These days, if there’s one thing I’m sure of, it’s the fact that I’m a writer–but if you were to ask me if I’ve trained as a writer, I’d be hard-pressed to give an answer. I used to spend glorious summer afternoons in Maya Jacinto’s writing class, and I had the great privilege of having the late, great, Doreen Fernandez as my English teacher for my freshman year in college, but in some way those early classes were more about teaching me how to love writing and how to spark my creativity, rather than about the nuts and bolts of prose. As the volume of my word-count has risen and the scope of my reading has broadened, I’ve gained a sense of just how deep and treacherous the well of literary expression is, and any opportunity I may have to hone my skills as a writer is one I welcome.
This is one of the reasons that I was happy to see the ads for Brainfood’s Science Fiction and Fantasy Writing Workshop, which takes place over four two hour sessions held on the last four Saturdays of October. The number and variety of writing workshops available in the West has long filled me with envy, and I’m always glad to see the emergence of any venue for the development of local talent, especially in my favorite genre.
The workshop is being given by Mr. Roy Agustin, a writer and an English professor as the Ateneo de Manila, ably assisted (and taunted, and prompted) by Arvin de Leon. Roy takes on the role of the grizzled master (an image reinforced by the Dr.House-ish cane and whiteboard routine), with a knowledge and appreciation of the classics in the Science Fiction and Fantasy field, with Arvin chiming in occasionally on more recent titles, as well as anime and manga.
The first day’s participants made up for in variety whatever they may have lacked in quantity. After the customary–but graciously short–opening icebreaker, the workshop began with a survey of the class, an attempt to distill our ideas and prejudices with regard to the distinction between Science Fiction and Fantasy. As Roy explained at the end of the session, this was not done to imply that one necessarily excludes the other, but to give a frame of reference for his use of the terms during the workshop.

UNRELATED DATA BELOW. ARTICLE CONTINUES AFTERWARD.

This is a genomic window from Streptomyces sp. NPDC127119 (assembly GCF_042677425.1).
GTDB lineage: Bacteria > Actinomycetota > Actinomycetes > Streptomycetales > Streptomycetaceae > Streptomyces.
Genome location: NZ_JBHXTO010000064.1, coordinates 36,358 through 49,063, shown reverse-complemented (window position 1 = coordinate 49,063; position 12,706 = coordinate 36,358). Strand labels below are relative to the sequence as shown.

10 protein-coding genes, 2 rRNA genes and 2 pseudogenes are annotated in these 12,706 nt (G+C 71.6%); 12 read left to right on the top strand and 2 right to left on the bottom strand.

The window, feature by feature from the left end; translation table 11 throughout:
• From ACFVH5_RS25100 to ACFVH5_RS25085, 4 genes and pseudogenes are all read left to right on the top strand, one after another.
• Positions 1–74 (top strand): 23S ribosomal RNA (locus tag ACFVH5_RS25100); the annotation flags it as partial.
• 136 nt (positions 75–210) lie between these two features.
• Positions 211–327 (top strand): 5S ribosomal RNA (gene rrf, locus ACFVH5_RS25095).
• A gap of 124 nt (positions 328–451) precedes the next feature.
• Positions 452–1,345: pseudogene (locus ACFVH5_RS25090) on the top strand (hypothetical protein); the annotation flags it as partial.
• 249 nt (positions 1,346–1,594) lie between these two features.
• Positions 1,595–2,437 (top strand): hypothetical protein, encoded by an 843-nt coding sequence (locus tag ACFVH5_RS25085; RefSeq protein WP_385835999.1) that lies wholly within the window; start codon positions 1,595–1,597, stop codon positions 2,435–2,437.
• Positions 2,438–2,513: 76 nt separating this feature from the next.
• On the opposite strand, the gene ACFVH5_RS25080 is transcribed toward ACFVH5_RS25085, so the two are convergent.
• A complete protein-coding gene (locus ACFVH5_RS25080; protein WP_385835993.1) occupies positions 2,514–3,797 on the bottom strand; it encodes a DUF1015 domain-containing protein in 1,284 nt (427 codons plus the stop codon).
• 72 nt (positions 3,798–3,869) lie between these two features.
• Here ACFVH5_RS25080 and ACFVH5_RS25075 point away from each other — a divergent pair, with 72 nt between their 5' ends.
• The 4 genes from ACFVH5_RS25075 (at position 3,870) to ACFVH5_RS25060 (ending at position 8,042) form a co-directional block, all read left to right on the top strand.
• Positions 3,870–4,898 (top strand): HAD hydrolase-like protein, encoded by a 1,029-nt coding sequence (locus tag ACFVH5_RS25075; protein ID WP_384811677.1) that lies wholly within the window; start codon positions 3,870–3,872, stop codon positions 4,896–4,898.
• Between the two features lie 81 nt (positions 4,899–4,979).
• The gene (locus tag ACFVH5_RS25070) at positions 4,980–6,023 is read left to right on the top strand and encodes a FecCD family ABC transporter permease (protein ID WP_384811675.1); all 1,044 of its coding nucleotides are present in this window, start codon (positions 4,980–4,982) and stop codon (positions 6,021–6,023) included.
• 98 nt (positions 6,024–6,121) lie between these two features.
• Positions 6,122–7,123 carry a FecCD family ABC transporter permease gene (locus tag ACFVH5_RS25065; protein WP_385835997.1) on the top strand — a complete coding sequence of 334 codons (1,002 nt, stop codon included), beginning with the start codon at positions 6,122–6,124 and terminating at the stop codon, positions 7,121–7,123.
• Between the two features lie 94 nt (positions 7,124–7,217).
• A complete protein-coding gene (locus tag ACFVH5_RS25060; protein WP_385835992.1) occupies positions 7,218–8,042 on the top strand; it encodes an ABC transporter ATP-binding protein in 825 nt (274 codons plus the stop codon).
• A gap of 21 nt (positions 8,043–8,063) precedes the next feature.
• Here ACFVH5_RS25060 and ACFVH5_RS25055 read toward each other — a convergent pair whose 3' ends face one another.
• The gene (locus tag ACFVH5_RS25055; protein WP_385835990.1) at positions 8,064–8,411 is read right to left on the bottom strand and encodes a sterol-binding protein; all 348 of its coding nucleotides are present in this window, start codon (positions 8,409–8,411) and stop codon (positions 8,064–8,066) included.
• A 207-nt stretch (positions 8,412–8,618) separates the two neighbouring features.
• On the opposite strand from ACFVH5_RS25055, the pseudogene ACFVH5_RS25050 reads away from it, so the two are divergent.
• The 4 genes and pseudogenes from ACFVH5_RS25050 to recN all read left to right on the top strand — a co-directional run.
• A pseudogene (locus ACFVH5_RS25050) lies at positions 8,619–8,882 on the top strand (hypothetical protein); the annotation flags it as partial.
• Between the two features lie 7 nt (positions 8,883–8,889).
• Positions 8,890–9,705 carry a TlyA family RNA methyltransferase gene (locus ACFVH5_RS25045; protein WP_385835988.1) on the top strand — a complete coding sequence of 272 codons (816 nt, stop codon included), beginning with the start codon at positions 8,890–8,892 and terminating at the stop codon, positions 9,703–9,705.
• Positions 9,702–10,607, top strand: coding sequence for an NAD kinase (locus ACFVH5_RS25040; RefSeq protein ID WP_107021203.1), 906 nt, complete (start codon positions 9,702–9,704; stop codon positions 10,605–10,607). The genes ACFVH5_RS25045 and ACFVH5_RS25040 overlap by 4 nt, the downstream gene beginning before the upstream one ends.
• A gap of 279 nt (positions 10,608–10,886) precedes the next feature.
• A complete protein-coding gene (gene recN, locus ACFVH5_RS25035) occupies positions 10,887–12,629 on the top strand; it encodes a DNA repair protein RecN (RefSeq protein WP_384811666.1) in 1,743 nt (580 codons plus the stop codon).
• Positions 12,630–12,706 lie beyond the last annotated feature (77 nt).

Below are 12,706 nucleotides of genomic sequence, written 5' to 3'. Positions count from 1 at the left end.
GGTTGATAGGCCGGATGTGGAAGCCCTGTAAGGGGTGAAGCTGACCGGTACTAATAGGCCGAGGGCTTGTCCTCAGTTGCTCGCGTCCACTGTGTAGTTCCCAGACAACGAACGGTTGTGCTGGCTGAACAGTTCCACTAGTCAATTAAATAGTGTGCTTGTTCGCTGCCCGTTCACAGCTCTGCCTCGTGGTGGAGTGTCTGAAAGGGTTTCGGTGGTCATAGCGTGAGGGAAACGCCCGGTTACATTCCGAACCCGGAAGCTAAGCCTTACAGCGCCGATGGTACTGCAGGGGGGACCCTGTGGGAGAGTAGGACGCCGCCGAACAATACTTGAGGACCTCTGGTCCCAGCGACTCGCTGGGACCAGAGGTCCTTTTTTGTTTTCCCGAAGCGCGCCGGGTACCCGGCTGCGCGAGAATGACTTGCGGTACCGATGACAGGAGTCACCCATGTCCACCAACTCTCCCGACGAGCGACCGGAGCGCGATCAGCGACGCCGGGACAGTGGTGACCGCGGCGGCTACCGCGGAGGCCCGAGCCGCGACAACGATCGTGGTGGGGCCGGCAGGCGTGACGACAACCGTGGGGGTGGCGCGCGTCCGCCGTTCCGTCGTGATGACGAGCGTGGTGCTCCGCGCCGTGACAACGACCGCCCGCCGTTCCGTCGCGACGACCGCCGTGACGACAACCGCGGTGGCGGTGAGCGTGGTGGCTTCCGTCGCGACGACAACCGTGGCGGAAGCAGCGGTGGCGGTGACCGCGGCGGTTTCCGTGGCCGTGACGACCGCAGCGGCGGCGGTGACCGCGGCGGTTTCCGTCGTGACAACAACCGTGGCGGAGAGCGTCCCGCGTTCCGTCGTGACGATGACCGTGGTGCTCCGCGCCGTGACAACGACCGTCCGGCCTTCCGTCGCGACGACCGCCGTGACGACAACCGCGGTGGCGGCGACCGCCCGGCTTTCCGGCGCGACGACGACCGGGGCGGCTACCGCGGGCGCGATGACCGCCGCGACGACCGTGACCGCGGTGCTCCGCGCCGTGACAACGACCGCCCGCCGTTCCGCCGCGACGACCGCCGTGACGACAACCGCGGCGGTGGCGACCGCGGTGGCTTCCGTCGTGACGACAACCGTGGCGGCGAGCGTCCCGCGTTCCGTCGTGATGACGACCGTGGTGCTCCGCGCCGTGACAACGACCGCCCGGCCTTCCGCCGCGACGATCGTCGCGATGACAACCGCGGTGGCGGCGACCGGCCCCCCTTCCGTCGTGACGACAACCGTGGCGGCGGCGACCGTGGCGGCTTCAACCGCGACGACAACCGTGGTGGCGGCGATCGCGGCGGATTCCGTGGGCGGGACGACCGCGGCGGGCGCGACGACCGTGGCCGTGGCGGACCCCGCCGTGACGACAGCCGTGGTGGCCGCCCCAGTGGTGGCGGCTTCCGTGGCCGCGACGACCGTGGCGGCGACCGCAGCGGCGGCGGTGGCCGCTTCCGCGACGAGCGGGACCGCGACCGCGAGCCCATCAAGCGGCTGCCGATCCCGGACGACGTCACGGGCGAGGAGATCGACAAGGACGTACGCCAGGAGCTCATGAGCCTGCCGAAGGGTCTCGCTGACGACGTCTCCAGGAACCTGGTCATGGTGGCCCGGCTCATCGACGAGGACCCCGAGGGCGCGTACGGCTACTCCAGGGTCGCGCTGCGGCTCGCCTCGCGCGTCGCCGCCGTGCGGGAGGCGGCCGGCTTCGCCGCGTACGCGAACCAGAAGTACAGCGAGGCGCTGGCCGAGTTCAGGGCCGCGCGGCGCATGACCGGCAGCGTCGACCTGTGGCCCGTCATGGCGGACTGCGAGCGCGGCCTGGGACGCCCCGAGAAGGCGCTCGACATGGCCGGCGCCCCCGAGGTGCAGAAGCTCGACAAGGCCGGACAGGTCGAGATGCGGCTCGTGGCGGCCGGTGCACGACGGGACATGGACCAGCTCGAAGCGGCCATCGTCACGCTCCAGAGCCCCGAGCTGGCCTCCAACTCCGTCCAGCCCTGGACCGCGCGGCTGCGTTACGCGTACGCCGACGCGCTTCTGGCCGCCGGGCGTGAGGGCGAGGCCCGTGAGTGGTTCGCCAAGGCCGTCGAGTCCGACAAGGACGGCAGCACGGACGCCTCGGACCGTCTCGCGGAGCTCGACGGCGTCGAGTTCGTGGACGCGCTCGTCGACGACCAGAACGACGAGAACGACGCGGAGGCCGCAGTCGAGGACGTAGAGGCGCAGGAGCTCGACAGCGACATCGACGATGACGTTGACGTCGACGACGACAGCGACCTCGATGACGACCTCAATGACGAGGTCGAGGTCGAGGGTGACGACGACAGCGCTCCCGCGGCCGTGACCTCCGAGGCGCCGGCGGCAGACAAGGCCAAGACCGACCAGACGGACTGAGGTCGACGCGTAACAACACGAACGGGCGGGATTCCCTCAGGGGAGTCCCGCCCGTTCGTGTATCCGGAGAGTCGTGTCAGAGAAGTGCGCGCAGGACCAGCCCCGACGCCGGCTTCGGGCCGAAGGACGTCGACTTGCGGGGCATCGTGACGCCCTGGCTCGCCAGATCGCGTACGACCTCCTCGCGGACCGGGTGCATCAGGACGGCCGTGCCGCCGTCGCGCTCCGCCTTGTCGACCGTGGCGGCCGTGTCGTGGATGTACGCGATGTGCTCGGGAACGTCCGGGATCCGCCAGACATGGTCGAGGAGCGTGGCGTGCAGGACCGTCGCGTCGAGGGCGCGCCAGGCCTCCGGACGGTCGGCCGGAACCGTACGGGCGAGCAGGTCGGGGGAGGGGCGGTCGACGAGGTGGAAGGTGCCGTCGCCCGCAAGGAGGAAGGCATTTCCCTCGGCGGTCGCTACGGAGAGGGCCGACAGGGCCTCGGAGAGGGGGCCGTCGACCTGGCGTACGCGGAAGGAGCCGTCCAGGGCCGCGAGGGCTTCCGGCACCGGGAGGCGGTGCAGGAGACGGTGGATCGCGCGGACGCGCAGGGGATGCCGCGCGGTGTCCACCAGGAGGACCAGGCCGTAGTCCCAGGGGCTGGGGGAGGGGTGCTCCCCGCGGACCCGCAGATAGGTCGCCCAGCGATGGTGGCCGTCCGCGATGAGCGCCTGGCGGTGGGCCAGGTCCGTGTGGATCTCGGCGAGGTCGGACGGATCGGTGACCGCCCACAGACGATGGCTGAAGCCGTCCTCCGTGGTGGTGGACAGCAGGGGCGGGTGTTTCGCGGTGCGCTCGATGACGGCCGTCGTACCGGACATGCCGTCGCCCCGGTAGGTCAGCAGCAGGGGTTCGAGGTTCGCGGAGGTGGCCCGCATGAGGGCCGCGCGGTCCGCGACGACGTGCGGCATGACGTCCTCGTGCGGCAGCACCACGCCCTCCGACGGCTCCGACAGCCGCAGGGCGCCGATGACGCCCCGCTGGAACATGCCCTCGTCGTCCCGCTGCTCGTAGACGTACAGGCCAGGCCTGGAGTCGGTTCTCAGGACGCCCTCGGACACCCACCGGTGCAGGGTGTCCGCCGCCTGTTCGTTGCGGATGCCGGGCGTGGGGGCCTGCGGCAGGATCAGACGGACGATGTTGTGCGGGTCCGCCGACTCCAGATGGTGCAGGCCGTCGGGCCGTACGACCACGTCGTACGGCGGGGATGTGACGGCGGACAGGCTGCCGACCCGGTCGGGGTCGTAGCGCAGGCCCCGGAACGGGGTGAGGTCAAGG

What followed was a necessarily brief overview of the history of (what Roy referred to as) the twin genres of science fiction and fantasy (albeit one more focused on novels and movies as representing the state of the genre, as opposed to short stories), beginning with Heinlein’s definition of science fiction, and touching upon its varied and manifold subgenres, as well as a brief (but relevant) digression into the Mazinger Z angst of Martial Law Babies, and the mental scars left by childhood viewing of the aerodynamic potential of breast missiles. The session ended with an exercise in idea generation from a basic concept, then some homework for next week.
All in all it was an interesting start, but I’m glad that the preliminaries are out of the way; the meat of any workshop is the creation and (gleeful) dissection of submitted work, so I hope there is time for that in the next session.
There are still open slots and I’ve been told that it’s fine to jump in mid-stream so to speak, so if any of you are interested, come on down this coming Saturday (October 17) at 4:00 p.m. to the 4th level of Fully Booked, Bonifacio High Street. If you didn’t attend the first session, you get 10% off the fee.
Special thanks to Arvin for taking some photos while the workshop was ongoing.